Perilous ECB Balancing Act

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J. Soedradjad Djiwandono
J. Soedradjad Djiwandono, Emeritus Professor of Economics, Faculty of Economics and Business, Universitas Indonesia, and Adjunct Professor of International Economics, S. Rajaratnam School of International Studies (RSIS), Nanyang Technological University (NTU), Singapore.

As a tool of monetary policy, this is in fact nothing new, but rather a variation of what in the Nineties was known as “The Greenspan Put”: a policy to enable heavily in debted economies to keep afloat, by guaranteeing bond sales with ECB financing. It reveals how only a more robust economy, like that of Germany, can afford to consistently abide by a prudent monetary policy, and never needs such a guarantee. 

As of this writing, the policy seems to be effective. While Fed Chief Jerome Powell and ECB Head Christian Laggard are both bank lawyers and not monetary experts, they have proven adept at stabilizing both economic and financial crises in the US and the EU. These are certainly good lessons which monetary economists like this writer should be willing to accept and apply, to avoid any repetition. Politically, they are examples of the wise decision by President Joe Biden to refrain from replacing Jerome Powell as Head of the Fed, and Christian Laggard not to run for political office in France. The opposite might be the case for Mario Draghi, reluctant to assume the premiership in Italy, an experience that ultimately ended in his resignation. We should better remember Mario Draghi as the ECP President who, with firm conviction in his monetary expertise, successfully calmed the EU markets, vowing to do “whatever it takes” to rescue the Euro from its downward spiral; in the event, he was successful in doing so.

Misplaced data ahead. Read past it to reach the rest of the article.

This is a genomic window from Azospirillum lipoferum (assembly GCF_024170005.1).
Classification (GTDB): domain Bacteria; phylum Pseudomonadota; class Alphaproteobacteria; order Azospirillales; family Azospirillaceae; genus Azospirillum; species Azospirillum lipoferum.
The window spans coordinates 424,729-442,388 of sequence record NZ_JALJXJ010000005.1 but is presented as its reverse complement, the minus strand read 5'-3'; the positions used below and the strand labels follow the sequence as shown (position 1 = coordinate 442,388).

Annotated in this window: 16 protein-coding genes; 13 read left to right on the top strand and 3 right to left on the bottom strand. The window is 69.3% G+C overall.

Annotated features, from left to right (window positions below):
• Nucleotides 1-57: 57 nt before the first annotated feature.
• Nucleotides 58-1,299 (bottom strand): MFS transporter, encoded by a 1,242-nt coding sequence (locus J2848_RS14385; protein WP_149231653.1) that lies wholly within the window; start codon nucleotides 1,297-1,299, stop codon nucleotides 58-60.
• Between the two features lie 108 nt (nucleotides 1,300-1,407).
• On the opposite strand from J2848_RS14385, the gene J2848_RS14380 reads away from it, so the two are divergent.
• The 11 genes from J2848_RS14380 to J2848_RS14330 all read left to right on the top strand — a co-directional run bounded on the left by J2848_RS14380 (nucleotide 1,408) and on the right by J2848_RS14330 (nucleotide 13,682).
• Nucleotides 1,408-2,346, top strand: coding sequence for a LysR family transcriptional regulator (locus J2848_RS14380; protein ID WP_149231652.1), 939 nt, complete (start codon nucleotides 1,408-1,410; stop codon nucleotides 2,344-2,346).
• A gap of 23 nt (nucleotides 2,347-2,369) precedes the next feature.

Even though the problems are not necessarily comparable, there are certainly good lessons to be learned by central bankers, particularly for the Bank of England and the Bank of Japan, both facing crises: the U.K. was mired in an economic recession, when the need to deal with surging inflation arose after the Russia-Ukraine war exacerbated the issue, with devastating economic and financial implications. Governor Andrew Bailey of the BoE did exactly what needed to be done, when he learned that inflationary pressure on the UK economy threatened to mash it further into a recession. The Bank of Japan faced the same challenge, with an economy already long suffering in a recession. The steady hands of BOJ Governor Haruko Kuroda were tested, as inflationary pressure loomed for the island nation. He approached the issue resolutely and his efforts have yielded positive results. Certainly, his previous 5 years of experience as Head of the Asian Development Bank (ADB) steeled him for the job as BOJ Governor.